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Electronic Arts



EA Canada



E +10 (Everyone)



October 31, 2006



- Impressive graphical performance, including well-rendered vehicles, a dark and dangerous curvy canyon, twisting streets and especially the motion-captured characters
- Challenging drift races are the game’s best



- Less police chases results in much less challenging road trips
- Daytime racing from Need for Speed Most Wanted is put in the trunk, as the game returns once again to it nocturnal roots
- New crew feature really doesn’t add to the gameplay as much as was anticipated



Review: Need for Speed: Most Wanted (XB)

Review: Project Gotham Racing 2 (XB)

Review: Burnout Revenge (XB)



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Need for Speed Carbon

Score: 8.5 / 10


The heat is turned down (sort of), but the racing’s still asphalt-scorching hot in the latest Need for Speed from Electronic Arts, Need for Speed Carbon. While the new “crew” feature would have been better left on the side of the road and the challenge level of the game isn’t as tough as in Need for Speed Most Wanted, Need for Speed Carbon is yet another fine-tuned-under-the-hood racing game from the franchise.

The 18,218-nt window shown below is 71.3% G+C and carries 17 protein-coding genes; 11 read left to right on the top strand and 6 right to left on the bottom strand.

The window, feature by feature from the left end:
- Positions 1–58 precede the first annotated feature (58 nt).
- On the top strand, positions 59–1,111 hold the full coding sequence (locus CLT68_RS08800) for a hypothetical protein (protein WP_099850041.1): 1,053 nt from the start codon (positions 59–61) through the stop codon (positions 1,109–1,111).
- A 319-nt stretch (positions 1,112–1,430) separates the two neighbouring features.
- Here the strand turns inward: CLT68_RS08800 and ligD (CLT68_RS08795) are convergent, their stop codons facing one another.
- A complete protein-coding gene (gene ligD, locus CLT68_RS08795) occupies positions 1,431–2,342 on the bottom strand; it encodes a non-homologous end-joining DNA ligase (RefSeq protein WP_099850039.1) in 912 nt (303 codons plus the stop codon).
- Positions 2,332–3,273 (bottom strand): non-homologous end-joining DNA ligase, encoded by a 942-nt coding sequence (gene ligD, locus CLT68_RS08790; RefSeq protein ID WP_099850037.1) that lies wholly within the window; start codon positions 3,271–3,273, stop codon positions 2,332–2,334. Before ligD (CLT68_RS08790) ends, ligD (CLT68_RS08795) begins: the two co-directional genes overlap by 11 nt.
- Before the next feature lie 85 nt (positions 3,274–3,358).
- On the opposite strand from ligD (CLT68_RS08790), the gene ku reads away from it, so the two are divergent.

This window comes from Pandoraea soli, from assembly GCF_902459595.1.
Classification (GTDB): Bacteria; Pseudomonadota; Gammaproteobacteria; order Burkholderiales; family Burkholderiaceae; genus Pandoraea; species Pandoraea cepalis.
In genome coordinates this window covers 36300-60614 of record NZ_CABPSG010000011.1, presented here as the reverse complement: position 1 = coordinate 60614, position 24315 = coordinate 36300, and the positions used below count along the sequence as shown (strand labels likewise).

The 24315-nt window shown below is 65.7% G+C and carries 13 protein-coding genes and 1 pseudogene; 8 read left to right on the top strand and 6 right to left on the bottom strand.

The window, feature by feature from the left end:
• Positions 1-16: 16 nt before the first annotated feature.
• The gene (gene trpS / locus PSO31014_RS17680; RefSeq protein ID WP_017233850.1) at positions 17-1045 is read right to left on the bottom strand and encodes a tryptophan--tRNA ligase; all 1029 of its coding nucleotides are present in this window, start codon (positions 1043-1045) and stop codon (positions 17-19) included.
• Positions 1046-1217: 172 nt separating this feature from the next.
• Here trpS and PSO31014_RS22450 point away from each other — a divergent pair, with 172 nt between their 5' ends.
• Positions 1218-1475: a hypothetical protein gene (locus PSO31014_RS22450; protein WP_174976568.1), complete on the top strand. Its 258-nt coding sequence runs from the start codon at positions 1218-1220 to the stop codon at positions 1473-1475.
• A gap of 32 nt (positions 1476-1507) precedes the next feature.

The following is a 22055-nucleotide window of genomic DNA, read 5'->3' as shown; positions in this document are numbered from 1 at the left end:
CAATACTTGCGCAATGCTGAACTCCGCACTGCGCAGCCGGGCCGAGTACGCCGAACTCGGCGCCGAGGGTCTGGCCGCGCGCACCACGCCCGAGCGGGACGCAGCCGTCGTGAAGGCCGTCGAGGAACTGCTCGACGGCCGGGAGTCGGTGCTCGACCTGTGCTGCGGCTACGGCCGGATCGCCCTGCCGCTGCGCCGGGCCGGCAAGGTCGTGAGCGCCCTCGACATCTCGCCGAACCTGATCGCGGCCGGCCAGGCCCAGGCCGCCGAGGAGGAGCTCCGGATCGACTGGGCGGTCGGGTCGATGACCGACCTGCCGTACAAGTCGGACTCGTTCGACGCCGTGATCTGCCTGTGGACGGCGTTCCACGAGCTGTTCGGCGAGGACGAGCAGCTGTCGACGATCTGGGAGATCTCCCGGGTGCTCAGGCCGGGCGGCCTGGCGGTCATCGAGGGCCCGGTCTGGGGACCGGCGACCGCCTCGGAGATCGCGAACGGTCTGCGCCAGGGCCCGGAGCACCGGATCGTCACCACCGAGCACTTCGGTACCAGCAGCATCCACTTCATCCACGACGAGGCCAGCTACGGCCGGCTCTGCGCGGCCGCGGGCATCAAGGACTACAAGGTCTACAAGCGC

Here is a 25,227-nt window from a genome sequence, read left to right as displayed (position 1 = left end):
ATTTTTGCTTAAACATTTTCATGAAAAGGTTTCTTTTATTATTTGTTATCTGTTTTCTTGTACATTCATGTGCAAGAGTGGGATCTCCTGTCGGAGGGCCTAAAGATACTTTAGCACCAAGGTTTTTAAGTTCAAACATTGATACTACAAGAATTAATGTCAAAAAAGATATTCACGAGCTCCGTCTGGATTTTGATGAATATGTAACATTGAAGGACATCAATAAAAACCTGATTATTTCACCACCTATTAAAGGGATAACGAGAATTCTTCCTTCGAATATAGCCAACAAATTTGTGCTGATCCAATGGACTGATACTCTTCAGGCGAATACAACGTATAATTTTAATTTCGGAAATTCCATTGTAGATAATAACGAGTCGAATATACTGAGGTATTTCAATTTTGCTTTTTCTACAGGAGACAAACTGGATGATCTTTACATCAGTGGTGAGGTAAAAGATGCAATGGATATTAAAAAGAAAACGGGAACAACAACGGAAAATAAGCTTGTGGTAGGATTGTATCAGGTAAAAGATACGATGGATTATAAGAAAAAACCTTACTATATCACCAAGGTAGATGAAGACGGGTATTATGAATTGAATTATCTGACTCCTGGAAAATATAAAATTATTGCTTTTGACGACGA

need for speed carbon          need for speed carbon

In the newest addition to the Need for Speed franchise garage, the excitement of the previous title, Need for Speed Most Wanted, which focused on escaping police chases in both daylight and nighttime, is replaced by the nocturnal racing circuit that most famously was utilized in the two Need for Speed Underground titles. Instead of the police evasion racing (which still remains to a slight degree), Need for Speed Carbon focuses on the skill of driving around city streets and exhilaration of drift racing down serpentine, narrow canyon roads.





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It is a disappointment that the police chases have been all but downplayed in Need for Speed Carbon (although during races, the cops will start chasing you, but not too often. These chases are also still around as one of the Challenge Series events, Pursuit Evasion) because not only were they electrifying, they were more challenging than most of the races you’ll find here.